Tuesday, May 30, 2017

Undocumented students: keep college plans alive

The following commentary piece printed in today's issue of the Austin American-Statesman shares our views.  We meet many students in Austin's high schools who are affected adversely by immigration policies that threaten their families and their own future education.  It's important for undocumented students to know that, despite SB-4 legislation and the unwelcoming rhetoric of many Texas legislators, Texas law still allows undocumented high school students to apply for Texas Grant funding for college and in-state tuition when students meet these three qualifications:
1)  The student has lived in Texas for at least three years
2) The student is graduating or has graduated from a high school in Texas
3) The student signs an affidavit indicating intent to apply for permanent residency in the US
Thus, undocumented students who meet this criteria should fill out TAFSA forms for Texas financial aid for college, even though they are denied federal financial aid.  Also, a number of organizations and colleges offer scholarships that don't discriminate on the basis of citizenship status.
We believe that our communities are better when we make it easier rather than harder for all students to obtain a college education when that is their goal.

Here is the commentary piece by special contributor, Franklin Strong, in the May 30, 2017 issue of the Austin American-Statesman:

SB 4 hurts immigrants - and the rest of America
by Franklin Strong

A student I taught last year — I’ll call her Ana — comes by my classroom at the end of the day to ask if I’ll write a recommendation for her when she applies to colleges next fall. I tell her of course, and ask her if she’s excited to be a senior.
She says she is, but she’s nervous. “Why?” I ask. She talks about her ACT scores and college applications. She mentions that her Junior Seminar teacher is frustrated with her because, in making lists of colleges to apply to next year, she keeps refusing to include any out-of-state schools.
“Why?” I ask. “Why not keep a variety of options?”
“I’m undocumented,” she explains. “Well, I mean, I have DACA. I’m a DREAMer.”
I ask why that means she won’t apply to out-of-state schools. I know some schools won’t take undocumented immigrants, but many will. Why not focus on those?
“It’s just that I don’t want to fall in love with a school and then find out I can’t go there.”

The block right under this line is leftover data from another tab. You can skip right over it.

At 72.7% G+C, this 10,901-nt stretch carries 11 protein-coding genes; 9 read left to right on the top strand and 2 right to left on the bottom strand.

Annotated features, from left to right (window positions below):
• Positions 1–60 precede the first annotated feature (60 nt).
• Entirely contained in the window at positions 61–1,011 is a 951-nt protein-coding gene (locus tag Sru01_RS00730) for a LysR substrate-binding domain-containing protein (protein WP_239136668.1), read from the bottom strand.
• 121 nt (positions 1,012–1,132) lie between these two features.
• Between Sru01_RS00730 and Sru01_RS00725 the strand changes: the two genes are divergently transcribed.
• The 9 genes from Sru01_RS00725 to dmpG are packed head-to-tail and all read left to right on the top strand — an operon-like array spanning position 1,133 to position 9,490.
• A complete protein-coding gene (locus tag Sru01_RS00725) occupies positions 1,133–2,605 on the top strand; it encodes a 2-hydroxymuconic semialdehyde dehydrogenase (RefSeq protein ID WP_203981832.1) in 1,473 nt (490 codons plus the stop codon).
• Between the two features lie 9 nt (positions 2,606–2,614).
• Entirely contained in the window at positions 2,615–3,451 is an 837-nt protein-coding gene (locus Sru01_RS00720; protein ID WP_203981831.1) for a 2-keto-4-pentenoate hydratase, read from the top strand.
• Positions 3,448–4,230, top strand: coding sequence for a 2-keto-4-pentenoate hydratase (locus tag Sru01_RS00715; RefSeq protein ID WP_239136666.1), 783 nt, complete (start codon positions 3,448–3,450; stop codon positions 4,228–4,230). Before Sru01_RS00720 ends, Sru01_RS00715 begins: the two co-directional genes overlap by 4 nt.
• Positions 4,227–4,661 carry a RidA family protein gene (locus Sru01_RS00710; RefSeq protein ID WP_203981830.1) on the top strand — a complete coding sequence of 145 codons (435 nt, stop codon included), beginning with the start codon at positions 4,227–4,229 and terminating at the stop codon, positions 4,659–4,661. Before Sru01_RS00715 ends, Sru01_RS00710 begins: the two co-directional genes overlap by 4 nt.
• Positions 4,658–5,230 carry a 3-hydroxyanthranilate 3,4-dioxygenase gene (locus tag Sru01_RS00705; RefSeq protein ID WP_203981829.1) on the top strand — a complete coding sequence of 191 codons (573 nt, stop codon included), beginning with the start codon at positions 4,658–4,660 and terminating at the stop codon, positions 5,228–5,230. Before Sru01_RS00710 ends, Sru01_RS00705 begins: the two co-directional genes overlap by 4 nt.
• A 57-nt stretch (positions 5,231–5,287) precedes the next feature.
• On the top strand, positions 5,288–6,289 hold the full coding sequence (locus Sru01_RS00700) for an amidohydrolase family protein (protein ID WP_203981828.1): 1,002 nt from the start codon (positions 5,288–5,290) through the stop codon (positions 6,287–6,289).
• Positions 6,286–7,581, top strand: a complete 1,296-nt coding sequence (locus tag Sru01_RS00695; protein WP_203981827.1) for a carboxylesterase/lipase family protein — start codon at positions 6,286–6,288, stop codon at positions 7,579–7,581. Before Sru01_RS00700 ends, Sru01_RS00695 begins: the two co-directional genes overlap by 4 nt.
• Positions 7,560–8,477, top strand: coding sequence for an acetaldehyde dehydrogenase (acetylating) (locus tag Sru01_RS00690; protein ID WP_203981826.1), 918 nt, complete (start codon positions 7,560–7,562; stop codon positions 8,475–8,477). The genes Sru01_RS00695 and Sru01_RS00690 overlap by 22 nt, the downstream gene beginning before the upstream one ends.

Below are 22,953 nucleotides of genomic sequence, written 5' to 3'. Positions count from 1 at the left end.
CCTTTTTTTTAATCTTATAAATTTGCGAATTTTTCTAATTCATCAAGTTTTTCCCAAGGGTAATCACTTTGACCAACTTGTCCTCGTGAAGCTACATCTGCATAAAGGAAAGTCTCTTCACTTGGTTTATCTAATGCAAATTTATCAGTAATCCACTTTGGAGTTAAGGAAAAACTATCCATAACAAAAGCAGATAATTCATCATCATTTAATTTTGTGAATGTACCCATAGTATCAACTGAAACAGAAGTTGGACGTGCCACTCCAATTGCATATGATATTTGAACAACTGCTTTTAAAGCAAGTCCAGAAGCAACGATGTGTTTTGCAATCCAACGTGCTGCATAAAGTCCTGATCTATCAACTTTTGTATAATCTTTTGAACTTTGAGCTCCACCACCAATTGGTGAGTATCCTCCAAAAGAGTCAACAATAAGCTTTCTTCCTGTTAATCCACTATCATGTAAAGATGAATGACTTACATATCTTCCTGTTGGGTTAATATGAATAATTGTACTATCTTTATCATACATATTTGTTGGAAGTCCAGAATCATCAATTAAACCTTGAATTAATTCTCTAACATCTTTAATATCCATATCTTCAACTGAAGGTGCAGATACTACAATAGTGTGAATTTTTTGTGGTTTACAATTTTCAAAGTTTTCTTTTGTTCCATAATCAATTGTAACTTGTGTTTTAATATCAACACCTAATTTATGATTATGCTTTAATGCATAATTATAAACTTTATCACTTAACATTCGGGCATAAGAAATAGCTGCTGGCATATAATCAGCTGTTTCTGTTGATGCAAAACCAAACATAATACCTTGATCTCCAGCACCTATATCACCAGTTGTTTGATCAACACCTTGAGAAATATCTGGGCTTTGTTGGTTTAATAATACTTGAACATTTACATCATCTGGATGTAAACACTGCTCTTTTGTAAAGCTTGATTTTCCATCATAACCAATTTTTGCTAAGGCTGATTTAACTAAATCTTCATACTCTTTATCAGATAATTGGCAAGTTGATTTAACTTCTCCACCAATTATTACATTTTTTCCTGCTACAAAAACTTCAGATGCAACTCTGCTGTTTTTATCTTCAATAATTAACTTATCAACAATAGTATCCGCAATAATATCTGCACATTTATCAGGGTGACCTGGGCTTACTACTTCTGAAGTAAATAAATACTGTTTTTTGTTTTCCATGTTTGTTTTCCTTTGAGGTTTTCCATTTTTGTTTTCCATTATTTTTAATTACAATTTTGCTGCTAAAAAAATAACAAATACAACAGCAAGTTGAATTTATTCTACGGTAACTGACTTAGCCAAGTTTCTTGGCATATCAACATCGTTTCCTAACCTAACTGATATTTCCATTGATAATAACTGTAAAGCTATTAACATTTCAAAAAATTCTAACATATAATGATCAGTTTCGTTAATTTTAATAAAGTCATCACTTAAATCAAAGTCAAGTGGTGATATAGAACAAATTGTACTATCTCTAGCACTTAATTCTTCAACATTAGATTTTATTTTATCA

She says she visited Colorado last summer with an extracurricular club and was enchanted by the state. She came home and told her mom she wanted to go to college there. Her mom was thrilled. So, this girl has been researching universities in the state and found one that appealed to her. But she won’t put it on her list.
Another student tells me about her aunt and uncle in Houston, who left for Mexico when it became clear Senate Bill 4 would pass, taking their son — this student’s cousin — with them. He was a senior, college-bound. Now, he doesn’t know when he’ll finish his education. This girl tells me her parents are considering doing the same thing with her. They’ve already pulled her brother out of his charter elementary school and put him into a neighborhood school.
“Why?” I ask.
“Less driving,” she says.
This girl loves acting; she is always writing about her auditions and rehearsals. Now, she says, she’s had to give it up, because her mom won’t drive her to auditions anymore.
Her family had two dogs, but they sent them to live with relatives in the country.
“They bark,” she says, “and we don’t want the cops to come because of the noise.”
The Houston Chronicle’s Lomi Kriel recently wrote about the lessons Texas can learn from how immigrants in Arizona have dealt with the immigration laws passed there in 2010. She describes one Phoenix couple that now hesitates before calling the police or before accessing public health care for their children, who are American citizens. After SB 1070 passed, Kriel writes, the couple chose to “make their lives smaller.”
This is exactly what I’ve seen with my students: a narrowing. A self-restriction. After the first travel ban and the February raids, Dana Snitzky wrote about the responsibility of bearing witness — of answering important questions like “Who has been detained?” and “Who has been denied entry?” and “Who has been deported?”
And she’s right: We need to hear about the five-year-old handcuffed at the airport. And about the father detained while taking his daughter to school. But we also need we need to record this narrowing, which is less likely to show up in statistics or in images on the news. We need to talk about the families who are too afraid of the police to keep their pets. The parents who drive to the store looking over their shoulders. The students limiting their college options.
If stripping people of their dignity, opportunities and joy is the method by which we achieve our goals, then we come up with monstrous ideas — like forcibly separating mothers and children, or holding undocumented immigrants in facilities with appalling conditions.
And we start by thinking that maybe it’s OK for people who aren’t supposed to be here to live lives that are dimmer and smaller. In doing so, we make our nation — and ourselves — smaller, too.

Strong recently completed a PhD in comparative literature and now teaches at KIPP Austin Collegiate High School.